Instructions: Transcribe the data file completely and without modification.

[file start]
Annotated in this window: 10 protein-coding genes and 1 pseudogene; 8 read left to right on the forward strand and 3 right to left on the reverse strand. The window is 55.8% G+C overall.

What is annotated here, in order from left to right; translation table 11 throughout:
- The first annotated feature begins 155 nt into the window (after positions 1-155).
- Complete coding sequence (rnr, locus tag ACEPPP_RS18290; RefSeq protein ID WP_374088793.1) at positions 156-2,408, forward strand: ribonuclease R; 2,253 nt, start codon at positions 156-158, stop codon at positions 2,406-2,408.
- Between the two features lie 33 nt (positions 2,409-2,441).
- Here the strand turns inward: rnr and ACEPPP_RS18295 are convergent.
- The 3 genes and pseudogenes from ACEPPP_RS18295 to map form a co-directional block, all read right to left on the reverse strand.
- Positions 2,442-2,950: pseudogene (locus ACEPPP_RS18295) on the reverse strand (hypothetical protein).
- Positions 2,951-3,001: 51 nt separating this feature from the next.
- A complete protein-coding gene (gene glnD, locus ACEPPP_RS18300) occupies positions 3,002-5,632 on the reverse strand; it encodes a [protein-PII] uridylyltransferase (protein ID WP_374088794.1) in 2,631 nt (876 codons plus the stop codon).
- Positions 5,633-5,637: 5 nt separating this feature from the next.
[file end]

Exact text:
Annotated in this window: 10 protein-coding genes and 1 pseudogene; 8 read left to right on the forward strand and 3 right to left on the reverse strand. The window is 55.8% G+C overall.

What is annotated here, in order from left to right; translation table 11 throughout:
- The first annotated feature begins 155 nt into the window (after positions 1-155).
- Complete coding sequence (rnr, locus tag ACEPPP_RS18290; RefSeq protein ID WP_374088793.1) at positions 156-2,408, forward strand: ribonuclease R; 2,253 nt, start codon at positions 156-158, stop codon at positions 2,406-2,408.
- Between the two features lie 33 nt (positions 2,409-2,441).
- Here the strand turns inward: rnr and ACEPPP_RS18295 are convergent.
- The 3 genes and pseudogenes from ACEPPP_RS18295 to map form a co-directional block, all read right to left on the reverse strand.
- Positions 2,442-2,950: pseudogene (locus ACEPPP_RS18295) on the reverse strand (hypothetical protein).
- Positions 2,951-3,001: 51 nt separating this feature from the next.
- A complete protein-coding gene (gene glnD, locus ACEPPP_RS18300) occupies positions 3,002-5,632 on the reverse strand; it encodes a [protein-PII] uridylyltransferase (protein ID WP_374088794.1) in 2,631 nt (876 codons plus the stop codon).
- Positions 5,633-5,637: 5 nt separating this feature from the next.